In various embodiments, the end portion 120 converges radially inward in a direction from the body 110 towards the end rim 124. Thus, the tapered section 122 may have a quasi-conical shape. Stated differently, the tapered section 122 may have a converging, cone-like shape but the “walls” of the cone-like shape may be circumferentially undulating, thus forming fold-like contours into the walls of the tapered section 122. In various embodiments, the tapered section 122 of the end portion 120 has a plurality of folds that form circumferentially distributed grooves 125 extending along the tapered section 122. In various embodiments, the folds/grooves 125 may extend along the entire length of the tapered section 122, the grooves 125 may be shorter than the tapered section 122, or the grooves 125 may be longer than the tapered section 122. In various embodiments, the tapered section 122 has a non-circular cross-section, which may be similar to the shape of the end rim 124. Said differently, at least one of a radially inward surface 123 and a radially outward surface 121 of the end portion 120 (e.g., the tapered section 122 of the end portion 120) may have contours, grooves, channels, etc., that impart a non-circular cross-sectional shape to the end portion 120 of the composite tube 100. In various embodiments, the folds/grooves 125 are smooth curves that may be free of sharp or abrupt directional changes.
As described in greater detail below with reference to FIG. 5, the folds/grooves 125 may be formed by crimping and/or clamping an uncured composite tube. Also as described in greater detail below with reference to FIG. 5, the composite tube 100 may be a polymer-matrix composite (e.g., a fiber-reinforced polymer or a polymer without fiber reinforcement). In various embodiments, the composite tube 100 is made from a carbon fiber composite material or a glass fiber composite material or organic fiber reinforced composite materials or a combination thereof. The weight, strength, and stiffness of composite tubes may be dictated by fiber type, fiber stiffness, fiber strength, fiber direction/placement, resin system used, and other parameters of the composite lay-up.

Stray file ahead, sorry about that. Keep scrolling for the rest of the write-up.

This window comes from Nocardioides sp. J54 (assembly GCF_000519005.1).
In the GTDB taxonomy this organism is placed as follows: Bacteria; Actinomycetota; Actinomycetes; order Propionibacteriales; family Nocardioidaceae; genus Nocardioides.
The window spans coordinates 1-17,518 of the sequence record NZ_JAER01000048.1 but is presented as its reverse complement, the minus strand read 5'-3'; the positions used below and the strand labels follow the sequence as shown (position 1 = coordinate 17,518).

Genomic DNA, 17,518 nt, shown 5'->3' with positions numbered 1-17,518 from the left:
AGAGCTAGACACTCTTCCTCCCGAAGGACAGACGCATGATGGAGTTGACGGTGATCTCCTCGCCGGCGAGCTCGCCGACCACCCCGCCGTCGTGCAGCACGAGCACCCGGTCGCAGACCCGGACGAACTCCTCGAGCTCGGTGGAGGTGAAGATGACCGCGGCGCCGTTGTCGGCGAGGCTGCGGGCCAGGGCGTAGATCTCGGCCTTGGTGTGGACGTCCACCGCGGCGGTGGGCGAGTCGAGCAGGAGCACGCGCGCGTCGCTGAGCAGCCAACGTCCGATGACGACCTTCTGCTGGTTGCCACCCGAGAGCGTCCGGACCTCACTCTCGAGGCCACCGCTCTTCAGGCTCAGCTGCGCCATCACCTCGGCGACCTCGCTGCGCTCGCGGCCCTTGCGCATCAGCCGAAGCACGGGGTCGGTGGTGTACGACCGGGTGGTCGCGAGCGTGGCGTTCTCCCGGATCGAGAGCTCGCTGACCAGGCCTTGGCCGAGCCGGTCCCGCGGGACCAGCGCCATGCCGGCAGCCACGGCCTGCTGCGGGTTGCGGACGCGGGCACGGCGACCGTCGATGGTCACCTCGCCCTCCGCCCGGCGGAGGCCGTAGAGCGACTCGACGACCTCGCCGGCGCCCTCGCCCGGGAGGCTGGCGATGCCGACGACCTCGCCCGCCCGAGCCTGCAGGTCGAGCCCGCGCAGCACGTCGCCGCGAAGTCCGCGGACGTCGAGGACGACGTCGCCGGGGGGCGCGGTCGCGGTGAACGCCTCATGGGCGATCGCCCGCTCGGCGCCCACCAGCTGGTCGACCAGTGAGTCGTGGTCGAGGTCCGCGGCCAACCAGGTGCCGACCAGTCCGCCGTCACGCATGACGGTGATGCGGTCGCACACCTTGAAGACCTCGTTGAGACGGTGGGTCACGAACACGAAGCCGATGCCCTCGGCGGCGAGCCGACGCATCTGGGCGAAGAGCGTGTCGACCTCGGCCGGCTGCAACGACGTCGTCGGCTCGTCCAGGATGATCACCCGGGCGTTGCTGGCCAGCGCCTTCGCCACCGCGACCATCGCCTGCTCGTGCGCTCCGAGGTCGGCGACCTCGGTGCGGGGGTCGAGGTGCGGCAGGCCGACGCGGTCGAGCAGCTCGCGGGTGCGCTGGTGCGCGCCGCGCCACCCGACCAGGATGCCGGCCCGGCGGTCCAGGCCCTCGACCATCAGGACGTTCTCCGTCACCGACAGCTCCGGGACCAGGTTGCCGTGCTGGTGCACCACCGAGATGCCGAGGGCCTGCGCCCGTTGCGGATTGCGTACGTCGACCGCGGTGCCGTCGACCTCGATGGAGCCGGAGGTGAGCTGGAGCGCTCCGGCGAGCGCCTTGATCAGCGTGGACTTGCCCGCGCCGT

An end view of the end portion 120 of the composite tube 100, according to various embodiments, is provided in FIG. 2A. The end rim 124 of the end portion 120 may have an undulating shape and thus the radius, relative to the longitudinal centerline axis 102, of the opening defined by the end rim 124 may vary. For example, inner radial dimension R1 may be greater than inner radial dimension R2. Said differently, the radial distance between the longitudinal centerline axis 102 and the radially inward edge 128 of the end rim 124 may vary. In various embodiments, the radial distance between the longitudinal centerline axis 102 and the radially outward edge 126 of the end rim 124 may vary. In various embodiments, the wave-like end rim 124 includes waves that have uniform shapes and curvatures. In various embodiments, however, the wave-like end rim 124 includes wave sections that are not uniform with each other and thus have different shapes and curvatures. In various embodiments, the number of waves may be different than what is shown in the figures. In various embodiments, the number of waves is at least one. In various embodiments, the number of waves is 2 or more. For example, in various embodiments, the number of waves is between 3 and 6.